Putting Joe Jurevicius in the top 10 is a matter of stressing quality over quantity. Jurevicius was a Buccaneer for three years, and the unfortunate truth is that injuries cut deeply into his production in the second and third seasons. In total, he caught 76 passes for 874 yards and eight touchdowns as a Buccaneer which is less than, say, Bert Emanuel. But had the Bucs not lured Jurevicius away from the Giants in 2002, they might not have a Lombardi Trophy encased in the lobby of One Buc Place. Jon Gruden overhauled the Bucs' offense during the spring of 2002, and Jurevicius and Keenan McCardell (again, not a UFA and thus not eligible for this list) joined Keyshawn Johnson to form a reliable receiving corps for QB Brad Johnson. Jurevicius had 37 catches for 423 yards and four touchdowns in '02, and he had a knack for big plays at key moments. Never was that more true than in the playoffs, when he sparked a Buccaneer rally in the NFC Championship Game with an unforgettable 71-yard catch-and-run. He also had the team's longest reception in the Super Bowl and ended up on the cover of Sports Illustrated for it. There's a reason that Joe Jurevicius is still remembered fondly by Buccaneer fans, and it's not just his final stats. When Buccaneers fans got a chance to vote for the team's best signings in 2008, Jurevicius was their fourth choice behind three very big names you're going to see below. He would later get healthy enough to catch 145 passes over three seasons in Seattle and Cleveland.

9. P Josh Bidwell, 2004

A punter in the top 10? That's how good Josh Bidwell was. Signed in 2004 as part of a huge but woeful class of Tampa Bay UFAs, Bidwell quietly excelled for five seasons in Tampa. By the end, he was clearly the best punter the Buccaneers have ever had. Bidwell was already a winner when he arrived in Tampa, having survived a battle with cancer that cost him his rookie season in Green Bay and forced him to recover from a 50-pound weight loss to get his job back. After four good seasons with the Packers he came to Tampa and raised his game another notch. Among the Buccaneer career records owned by Bidwell: most punts (419), most punting yards (18,426), gross punting average (44.0) and punts inside the 20 (124). He's also the only Buccaneer punter ever to make the Pro Bowl.

8. CB Martin Mayhew, 1993

Not the very best performer the Buccaneers got out of the very first free agency class (see below) but a very astute signing nonetheless. Mayhew was originally a 10th-round pick in Buffalo who actually started his playing career in Washington after a year on injured reserve. There, playing in a strong secondary alongside the great Darrell Green, Mayhew blossomed into a legitimate NFL starter despite being undersized. In Tampa, he anchored the Bucs' secondary for four years, playing in 60 games and starting 59 and intercepting eight passes during that span. Mayhew also forced five fumbles and recovered two as a Buccaneer, even returning one of them 78 yards for a touchdown, the second longest fumble runback in team annals at the time. Mayhew excelled through intelligence and instinct and was one of the Bucs' better players during the Sam Wyche era.

7. DE Greg Spires, 2002

Spires is one of four players on this list who were signed in 2002, and while the team's Super Bowl win that season certainly adds to the argument for all four, Spires impact was felt long beyond his first season in Tampa. The Buccaneers presumably had two starting ends in Simeon Rice and Marcus Jones when they signed Spires, who had made just seven starts in four seasons with New England and Cleveland. But Spires beat out Jones, who was released early in 2002 and set up camp opposite Rice at left end. For the next six years, he was one of the Bucs' steadiest defenders, and at times he was more than that, such as in his eight-sack campaign in 2004. Spires eventually logged 26.0 sacks to rank ninth in team history.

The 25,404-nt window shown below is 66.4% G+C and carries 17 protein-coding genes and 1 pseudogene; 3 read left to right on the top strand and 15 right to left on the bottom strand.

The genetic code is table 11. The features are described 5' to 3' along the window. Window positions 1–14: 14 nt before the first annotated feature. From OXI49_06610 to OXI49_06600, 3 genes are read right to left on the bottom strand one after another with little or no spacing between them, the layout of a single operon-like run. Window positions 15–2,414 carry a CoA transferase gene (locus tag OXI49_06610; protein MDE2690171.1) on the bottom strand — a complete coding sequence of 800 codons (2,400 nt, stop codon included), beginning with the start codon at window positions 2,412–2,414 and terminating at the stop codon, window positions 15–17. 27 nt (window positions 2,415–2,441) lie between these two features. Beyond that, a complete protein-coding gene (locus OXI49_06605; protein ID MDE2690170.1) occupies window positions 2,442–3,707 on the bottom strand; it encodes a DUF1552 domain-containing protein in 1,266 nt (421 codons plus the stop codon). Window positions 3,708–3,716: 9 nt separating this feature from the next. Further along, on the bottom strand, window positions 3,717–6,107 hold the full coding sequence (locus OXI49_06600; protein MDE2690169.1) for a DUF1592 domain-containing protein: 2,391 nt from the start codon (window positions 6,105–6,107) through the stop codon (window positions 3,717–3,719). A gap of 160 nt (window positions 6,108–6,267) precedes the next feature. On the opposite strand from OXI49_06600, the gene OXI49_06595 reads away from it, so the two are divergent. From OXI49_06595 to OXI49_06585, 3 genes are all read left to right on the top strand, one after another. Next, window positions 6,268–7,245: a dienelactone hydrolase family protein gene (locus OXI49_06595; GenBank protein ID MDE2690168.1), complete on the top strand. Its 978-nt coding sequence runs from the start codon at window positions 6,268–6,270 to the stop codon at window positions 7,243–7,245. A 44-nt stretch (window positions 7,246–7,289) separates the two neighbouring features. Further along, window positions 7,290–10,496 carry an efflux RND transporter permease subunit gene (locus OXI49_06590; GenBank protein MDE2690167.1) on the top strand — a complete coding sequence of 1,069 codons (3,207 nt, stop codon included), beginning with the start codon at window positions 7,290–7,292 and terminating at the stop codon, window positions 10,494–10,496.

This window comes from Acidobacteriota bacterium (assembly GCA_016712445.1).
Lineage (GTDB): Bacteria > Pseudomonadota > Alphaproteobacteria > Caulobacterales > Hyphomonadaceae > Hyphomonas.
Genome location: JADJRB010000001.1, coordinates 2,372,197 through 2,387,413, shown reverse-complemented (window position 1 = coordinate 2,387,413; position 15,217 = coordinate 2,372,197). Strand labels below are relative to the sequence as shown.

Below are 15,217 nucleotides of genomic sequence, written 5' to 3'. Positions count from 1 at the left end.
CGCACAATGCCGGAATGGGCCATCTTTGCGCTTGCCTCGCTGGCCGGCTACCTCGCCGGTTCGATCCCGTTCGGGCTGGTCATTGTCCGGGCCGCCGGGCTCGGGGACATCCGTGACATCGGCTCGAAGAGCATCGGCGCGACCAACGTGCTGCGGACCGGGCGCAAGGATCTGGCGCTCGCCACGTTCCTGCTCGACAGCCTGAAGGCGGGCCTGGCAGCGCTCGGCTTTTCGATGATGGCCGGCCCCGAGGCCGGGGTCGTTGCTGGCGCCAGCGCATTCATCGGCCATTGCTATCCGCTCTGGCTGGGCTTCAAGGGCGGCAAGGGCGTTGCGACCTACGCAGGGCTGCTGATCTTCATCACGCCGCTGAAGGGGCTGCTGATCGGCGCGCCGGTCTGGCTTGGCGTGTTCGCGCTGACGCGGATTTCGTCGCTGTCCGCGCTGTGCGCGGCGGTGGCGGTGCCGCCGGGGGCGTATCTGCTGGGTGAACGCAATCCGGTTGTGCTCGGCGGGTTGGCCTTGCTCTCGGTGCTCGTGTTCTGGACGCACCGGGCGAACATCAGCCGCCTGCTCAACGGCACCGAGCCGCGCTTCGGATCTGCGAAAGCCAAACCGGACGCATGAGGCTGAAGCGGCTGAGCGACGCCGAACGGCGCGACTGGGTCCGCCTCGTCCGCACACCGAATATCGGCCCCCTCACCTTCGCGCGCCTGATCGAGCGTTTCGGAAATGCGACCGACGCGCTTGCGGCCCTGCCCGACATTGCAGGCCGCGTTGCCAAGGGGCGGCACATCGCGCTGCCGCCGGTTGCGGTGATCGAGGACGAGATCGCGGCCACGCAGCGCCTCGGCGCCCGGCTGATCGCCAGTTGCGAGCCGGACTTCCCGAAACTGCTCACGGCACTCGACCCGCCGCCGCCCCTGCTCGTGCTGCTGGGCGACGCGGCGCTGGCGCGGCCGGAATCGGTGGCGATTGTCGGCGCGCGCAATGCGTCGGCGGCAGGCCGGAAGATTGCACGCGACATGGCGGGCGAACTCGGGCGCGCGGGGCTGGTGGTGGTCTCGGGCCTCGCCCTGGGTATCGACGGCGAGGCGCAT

6. RB Michael Pittman, 2002

Another 2002 signing who was instrumental to the team's title run but also an impact player well beyond that year. The Buccaneers had lost Warrick Dunn to free agency and Jon Gruden brought in Pittman, who had been a starter for two seasons in Arizona and was very good at catching passes out of the backfield. Gruden definitely made use of that talent – Pittman's 284 catches as a Buc are the seventh-most in team history – but he also got plenty out of his new back on the ground. Pittman led the Super Bowl team with 718 yards and saved his best game of '02 for last with a 124-yard performance that garnered him Super Bowl MVP consideration. Pittman followed with a 75-catch season in 2003 and a career-best 926-yard, seven-TD rushing performance in 2004. He is the franchise's sixth all-time leading rusher.

5. OLB Shaquil Barrett, 2019

This is the absolute ceiling for Barrett on this list at the moment, as his incredible debut season can't yet outweigh the more lengthy and important runs of the players below. Again, yet. It is definitely fair to say that Barrett had the best first season among any player on this list, though he would get strong competition from all of the above players, particularly Jackson and Nickerson. Barrett not only became the first Buccaneer ever to lead the NFL in sacks, he earned Pro Bowl and second-team _AP_ All-Pro recognition and is likely to receiver some support for NFL Defensive Player of the Year. Barrett also tied for the league lead with 37 quarterback hits and was only one of the top spot in forced fumbles, with six. His 19.5 sacks are tied for the 13th-most in a single season in the NFL since that stat became official in 1982. Barrett led the charge for a Bucs defense that produced 47 sacks, its second-highest total ever, and was part of a front seven that was the toughest in the NFL – and in Bucs history – to run against. Here's hoping Barrett remains a Buccaneer and gets a chance to move higher on this list.